Marriage and progenyEdit

In 1330 Lancaster married Isabella de Beaumont, a daughter of Henry de Beaumont, 1st Baron Beaumont, by whom he had no son, only two daughters:

  • Maud of Lancaster (4 April 1340 – 10 April 1362), eldest daughter, who married William I, Duke of Bavaria
  • Blanche of Lancaster (25 March 1345/1347 – 12 September 1368), 2nd daughter, who married her third cousin John of Gaunt (1340–1399), the third of five surviving sons of King Edward III. Gaunt inherited Lancaster's possessions, and he was granted the ducal title the following year, but it was not until 1377, when the dying King Edward III was largely incapacitated, that he was able to recover the palatinate rights for the county of Lancaster. When Gaunt's son by Blanche, Henry of Bolingbroke, usurped the crown in 1399 and became King Henry IV, the vast Lancaster inheritance, including the Honour of Bolingbroke and the Lordship of Bowland, was merged with the crown as the Duchy of Lancaster.[19] The administrative seat of the Duchy remained at Bolingbroke Castle, Henry IV's birthplace.


More is known about Lancaster's character than that of most of his contemporaries through his memoirs, the Livre de seyntz medicines ("Book of the Holy Doctors"), a highly personal treatise on matters of religion and piety, also containing details of historical interest. It reveals that Lancaster, at the age of 44 when he wrote the book in 1354, suffered from gout.[5] The book is primarily a devotional work, organised around seven wounds which Henry claimed to have, representing the Seven Sins. Lancaster confesses to his sins, explains various real and mythical medical remedies in terms of their theological symbolism, and exhorts the reader to greater morality.[20]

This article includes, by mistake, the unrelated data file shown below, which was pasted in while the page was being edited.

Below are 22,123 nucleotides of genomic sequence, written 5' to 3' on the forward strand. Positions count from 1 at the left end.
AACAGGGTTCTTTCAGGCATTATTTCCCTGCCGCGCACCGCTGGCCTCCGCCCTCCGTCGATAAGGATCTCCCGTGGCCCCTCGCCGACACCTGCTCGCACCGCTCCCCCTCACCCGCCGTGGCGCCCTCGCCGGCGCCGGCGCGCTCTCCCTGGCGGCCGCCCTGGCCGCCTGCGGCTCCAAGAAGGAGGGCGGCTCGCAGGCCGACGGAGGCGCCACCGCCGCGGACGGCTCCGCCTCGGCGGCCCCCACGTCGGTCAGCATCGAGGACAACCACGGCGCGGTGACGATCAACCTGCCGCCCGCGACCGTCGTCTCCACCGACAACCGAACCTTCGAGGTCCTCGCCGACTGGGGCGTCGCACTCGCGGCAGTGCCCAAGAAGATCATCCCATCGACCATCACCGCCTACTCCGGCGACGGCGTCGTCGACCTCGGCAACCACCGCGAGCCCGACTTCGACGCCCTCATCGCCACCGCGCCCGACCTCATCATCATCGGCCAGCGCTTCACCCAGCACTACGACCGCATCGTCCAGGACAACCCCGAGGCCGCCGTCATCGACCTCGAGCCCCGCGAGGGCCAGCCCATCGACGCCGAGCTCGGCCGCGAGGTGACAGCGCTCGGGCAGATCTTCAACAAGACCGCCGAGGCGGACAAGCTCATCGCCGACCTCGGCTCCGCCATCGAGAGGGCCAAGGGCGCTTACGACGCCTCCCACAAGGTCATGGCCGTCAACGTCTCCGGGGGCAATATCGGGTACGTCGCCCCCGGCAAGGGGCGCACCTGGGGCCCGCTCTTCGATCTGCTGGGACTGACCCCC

1. ^ Beltz 1841, p. cxlix.
  2. ^ For a comprehensive biography of Thomas of Lancaster, see *Maddicott, J. R. (1970). Thomas of Lancaster, 1307–1322: A study in the reign of Edward II. London: Oxford University Press. ISBN 0-19-821837-0.
  3. ^ Waugh 2004
  4. ^ not around the turn of the century as previously held (Ormrod 2005)
  5. ^ a b c d e f g h i Ormrod 2005
  6. ^ Fowler 1969, p. 26.
  7. ^ Fowler 1969, p. 30.
  8. ^ McFarlane, K. B. (1973). The Nobility of Later Medieval England. Oxford: Clarendon Press. pp. 158–159. ISBN 0-19-822362-5.
  9. ^ Fowler 1969, p. 34.
  10. ^ Fowler 1969, pp. 35–37.
  11. ^ Fowler 1969, p. 58–59.
  12. ^ Fowler 1969, p. 61.
  13. ^ McKisack 1959, p. 252.
  14. ^ Fowler 1969, pp. 173–174.
  15. ^ Fowler 1969, pp. 93–95.
  16. ^ Fowler 1969, pp. 106–109.
  17. ^ Fowler 1969, pp. 217–218.
  18. ^ Charles James Billson, Mediaeval Leicester, (Leicester, 1920)
  19. ^ Brown & Summerson 2006
  20. ^ Fowler 1969, pp. 193–196.


  1. ^ In his early years Henry was named, as was the custom of the age, after his birthplace, Grosmont. In 1336 he was invested with one of his father's minor earldoms, that of Derby, and became Henry, Earl of Derby. At his father's death in 1345, he became Henry of Lancaster, the main family name and title (Earl of Lancaster until 1351, and then Duke of Lancaster). However, to avoid confusion with the father, it is usual to refer to the son as Henry of Grosmont throughout his career.
  2. ^ This was the Duke of Cornwall, a title created for Edward, the Black Prince in 1337. Before that, early Norman kings of England had been Duke of Normandy, but this had been a French title.
  3. ^ Mortimer argues against plague being the cause of death, as
    • Henry made his will ten days before his death, a space of time inconsistent with the usual swift progress of the plague;
    • his illness and death in early 1361 is inconsistent with the spread of plague in England being reported from about May 1361
    [This is dependent on the date of death in March 1361 being a
    New Style date. This needs clarification.


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Political offices
Preceded by
Earl of Lancaster
Lord High Steward
Succeeded by
Duke of Lancaster
Peerage of England
New creation Duke of Lancaster
First creation
Earl of Lincoln
Fifth Creation
Earl of Derby
Succeeded by
John of Gaunt
Preceded by
Henry of Lancaster
Earl of Leicester
Earl of Lancaster